Brussels Griffon Rough



The rough coated Brussels Griffon is one of the varieties of the dog in which as the name denotes the hair gives the impression of a rough coat. The dog has a round head which is domed at the forehead. The dog has an overbite and has a very large tongue which in most cases hangs off from the mouth.

The dog has a short muzzle that is able to fit in the morphology of the round head. The dog is small and has ears that are semi erect. As the back and front legs of the dog are equal, the dog has a flat back. The tail is set high on the back, though some owners prefer to dock a section of the tail. The eyes are black as are the eyelashes.


A first look at the dog gives the impression of a very shaggy dog, mainly due to its rough coat. The coat looks wiry and dense. This makes the fur need a lot of grooming to ensure that the dog looks presentable. The color coat of the dog includes tan and black, red and brown, and solid black.

All the varieties of the rough Brussels Griffon also have black markings above the eyes, legs eats and whiskers. The most common height range in the rough coated Brussels Griffon is7 -8 inches while the weight ranges between 6 – 12 pounds.


The rough coated Brussels Griffon is an excellent dog to have with you. It is a great companion as it is ever lively, and full of energy and life. This is a great choice of dog for apartment living as it is not demanding on its exercise requirements.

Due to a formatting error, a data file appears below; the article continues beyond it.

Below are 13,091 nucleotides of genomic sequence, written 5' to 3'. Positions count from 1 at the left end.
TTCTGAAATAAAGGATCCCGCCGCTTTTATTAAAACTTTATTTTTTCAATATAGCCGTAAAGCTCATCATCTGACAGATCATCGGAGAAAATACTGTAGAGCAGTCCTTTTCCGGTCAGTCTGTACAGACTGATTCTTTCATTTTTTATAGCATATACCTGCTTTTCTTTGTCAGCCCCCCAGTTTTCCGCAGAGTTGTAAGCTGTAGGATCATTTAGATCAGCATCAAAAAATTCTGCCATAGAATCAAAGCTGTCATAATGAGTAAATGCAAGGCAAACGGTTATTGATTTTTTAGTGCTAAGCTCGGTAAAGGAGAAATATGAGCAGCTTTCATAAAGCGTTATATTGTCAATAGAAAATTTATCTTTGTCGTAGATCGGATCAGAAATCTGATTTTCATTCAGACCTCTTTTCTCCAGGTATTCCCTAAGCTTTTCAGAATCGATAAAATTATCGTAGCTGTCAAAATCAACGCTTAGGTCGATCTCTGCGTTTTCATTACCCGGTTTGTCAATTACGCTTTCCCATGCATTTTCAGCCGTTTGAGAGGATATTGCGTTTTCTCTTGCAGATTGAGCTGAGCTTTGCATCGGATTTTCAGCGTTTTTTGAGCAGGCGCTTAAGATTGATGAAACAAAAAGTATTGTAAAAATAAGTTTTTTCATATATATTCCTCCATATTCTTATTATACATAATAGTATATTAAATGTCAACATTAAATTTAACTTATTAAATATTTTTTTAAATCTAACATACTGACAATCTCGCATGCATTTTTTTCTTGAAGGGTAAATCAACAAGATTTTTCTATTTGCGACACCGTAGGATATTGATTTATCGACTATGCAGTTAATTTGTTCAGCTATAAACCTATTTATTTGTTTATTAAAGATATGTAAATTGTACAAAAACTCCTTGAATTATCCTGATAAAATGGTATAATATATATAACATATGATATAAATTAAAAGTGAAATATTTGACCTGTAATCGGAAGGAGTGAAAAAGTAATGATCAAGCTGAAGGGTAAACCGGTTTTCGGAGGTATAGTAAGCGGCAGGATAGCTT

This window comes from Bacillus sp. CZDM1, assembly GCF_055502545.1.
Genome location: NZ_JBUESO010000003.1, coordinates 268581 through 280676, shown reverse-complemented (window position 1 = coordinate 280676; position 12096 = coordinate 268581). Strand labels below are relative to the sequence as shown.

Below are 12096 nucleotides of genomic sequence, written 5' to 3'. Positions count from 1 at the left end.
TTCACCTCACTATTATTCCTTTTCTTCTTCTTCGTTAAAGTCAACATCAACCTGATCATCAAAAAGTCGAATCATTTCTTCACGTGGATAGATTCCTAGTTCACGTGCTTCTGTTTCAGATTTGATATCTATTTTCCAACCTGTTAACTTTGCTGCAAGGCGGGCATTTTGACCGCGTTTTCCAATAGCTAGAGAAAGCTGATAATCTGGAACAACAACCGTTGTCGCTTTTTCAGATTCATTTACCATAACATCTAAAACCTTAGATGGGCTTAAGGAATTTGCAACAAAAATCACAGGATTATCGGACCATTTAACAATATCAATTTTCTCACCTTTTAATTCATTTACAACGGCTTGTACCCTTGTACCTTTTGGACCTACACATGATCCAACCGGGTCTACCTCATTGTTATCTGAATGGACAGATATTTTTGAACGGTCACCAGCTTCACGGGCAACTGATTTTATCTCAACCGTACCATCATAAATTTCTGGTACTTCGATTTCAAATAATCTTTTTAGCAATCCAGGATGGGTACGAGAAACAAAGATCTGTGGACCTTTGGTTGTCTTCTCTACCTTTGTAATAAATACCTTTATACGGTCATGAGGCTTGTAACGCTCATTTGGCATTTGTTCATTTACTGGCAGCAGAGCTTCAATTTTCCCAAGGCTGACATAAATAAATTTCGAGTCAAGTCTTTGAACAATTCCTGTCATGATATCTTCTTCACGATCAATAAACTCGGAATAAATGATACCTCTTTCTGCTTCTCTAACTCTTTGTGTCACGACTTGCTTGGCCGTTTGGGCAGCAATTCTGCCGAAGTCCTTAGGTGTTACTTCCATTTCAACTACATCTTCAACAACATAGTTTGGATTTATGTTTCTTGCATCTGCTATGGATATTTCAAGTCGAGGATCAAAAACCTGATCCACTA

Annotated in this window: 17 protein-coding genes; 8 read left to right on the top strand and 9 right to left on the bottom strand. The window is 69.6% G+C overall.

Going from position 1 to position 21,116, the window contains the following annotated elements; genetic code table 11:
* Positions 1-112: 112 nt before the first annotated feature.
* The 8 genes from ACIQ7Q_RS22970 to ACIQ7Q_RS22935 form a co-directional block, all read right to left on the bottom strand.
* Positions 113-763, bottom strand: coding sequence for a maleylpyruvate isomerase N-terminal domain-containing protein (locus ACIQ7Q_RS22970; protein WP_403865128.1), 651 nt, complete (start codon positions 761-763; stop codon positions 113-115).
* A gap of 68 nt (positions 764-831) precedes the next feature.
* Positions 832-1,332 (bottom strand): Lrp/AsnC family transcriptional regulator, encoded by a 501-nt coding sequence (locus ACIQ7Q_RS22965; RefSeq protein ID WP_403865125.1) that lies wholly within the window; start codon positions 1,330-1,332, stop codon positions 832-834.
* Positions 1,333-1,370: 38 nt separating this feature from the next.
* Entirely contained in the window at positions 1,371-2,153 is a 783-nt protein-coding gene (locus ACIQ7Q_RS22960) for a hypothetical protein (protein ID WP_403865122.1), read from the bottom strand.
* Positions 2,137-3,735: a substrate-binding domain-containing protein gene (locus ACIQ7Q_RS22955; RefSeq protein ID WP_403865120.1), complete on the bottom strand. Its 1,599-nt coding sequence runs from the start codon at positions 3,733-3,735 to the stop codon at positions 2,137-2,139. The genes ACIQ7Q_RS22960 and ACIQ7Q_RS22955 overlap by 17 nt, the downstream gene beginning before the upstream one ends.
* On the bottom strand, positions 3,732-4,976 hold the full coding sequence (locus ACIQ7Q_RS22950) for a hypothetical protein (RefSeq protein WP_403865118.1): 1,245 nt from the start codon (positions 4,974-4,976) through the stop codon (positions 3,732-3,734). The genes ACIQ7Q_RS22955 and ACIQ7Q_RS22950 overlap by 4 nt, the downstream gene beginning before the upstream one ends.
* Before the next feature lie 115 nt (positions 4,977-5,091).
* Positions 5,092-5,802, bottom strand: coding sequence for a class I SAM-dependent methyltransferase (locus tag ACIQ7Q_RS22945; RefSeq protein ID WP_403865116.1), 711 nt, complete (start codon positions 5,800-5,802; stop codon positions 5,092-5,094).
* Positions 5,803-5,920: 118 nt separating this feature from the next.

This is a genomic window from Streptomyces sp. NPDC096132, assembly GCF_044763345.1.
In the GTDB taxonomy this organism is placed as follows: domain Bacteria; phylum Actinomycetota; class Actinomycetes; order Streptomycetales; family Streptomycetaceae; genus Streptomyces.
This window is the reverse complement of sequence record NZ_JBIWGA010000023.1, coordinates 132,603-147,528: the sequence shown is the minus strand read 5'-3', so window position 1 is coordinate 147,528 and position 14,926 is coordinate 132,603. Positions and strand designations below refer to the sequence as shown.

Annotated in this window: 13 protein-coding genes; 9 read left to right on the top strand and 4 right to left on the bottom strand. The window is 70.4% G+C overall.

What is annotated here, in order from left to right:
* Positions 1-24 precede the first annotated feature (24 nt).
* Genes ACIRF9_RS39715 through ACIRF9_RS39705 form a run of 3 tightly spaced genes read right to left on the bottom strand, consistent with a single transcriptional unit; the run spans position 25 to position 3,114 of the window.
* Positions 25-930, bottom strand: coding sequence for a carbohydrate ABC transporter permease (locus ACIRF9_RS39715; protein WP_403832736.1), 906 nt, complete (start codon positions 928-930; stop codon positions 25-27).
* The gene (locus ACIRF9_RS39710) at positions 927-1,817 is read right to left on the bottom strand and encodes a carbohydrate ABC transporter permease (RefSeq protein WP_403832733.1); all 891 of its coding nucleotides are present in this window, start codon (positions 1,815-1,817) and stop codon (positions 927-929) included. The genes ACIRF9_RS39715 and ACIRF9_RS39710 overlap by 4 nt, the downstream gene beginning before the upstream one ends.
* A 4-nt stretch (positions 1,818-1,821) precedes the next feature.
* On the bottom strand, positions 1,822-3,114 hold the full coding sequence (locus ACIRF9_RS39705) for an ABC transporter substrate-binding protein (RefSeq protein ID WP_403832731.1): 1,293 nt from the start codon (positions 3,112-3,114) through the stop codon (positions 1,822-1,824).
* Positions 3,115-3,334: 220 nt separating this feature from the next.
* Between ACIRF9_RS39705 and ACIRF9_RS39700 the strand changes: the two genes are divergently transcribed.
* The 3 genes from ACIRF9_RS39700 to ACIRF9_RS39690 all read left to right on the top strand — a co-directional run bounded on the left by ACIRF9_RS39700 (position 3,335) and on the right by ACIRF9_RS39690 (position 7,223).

The dog is also charming, affectionate and a good friend to have, getting along well with kids and grownups alike. It is also a very intelligent dog. As such, training is made easy. It’s important to feed the dog separately and with a balanced diet, rather than table scraps. This makes the dog a very picky eater and greedy too.

Health Problems

The rough coated Brussels Griffon faces several health problems among them being eye, respiratory and stifle problems. Heat also causes a challenge especially to the rough coated Griffon.


The rough coated Brussels Griffon has been shown to have a challenge giving birth. This challenge brings high mortality cases of puppies at birth, with a caesarean section being required in most cases. Other than that, there are no other cases of high mortality and the dog will live for approximately 12 – 15 years.


The rough coated Brussels Griffon is a dog that is quite difficult to groom and needs regular care sessions to ensure that it looks good. Brushing at least twice a week is recommended. Clipping the hair is also recommended on a monthly basis.


The history of the Brussels Griffon dates back to 1880 when it was shown in Brussels, thus its name. The close relatives of the dog include the Belgian Griffon, Belgian Street dog and the English Toy Spaniel.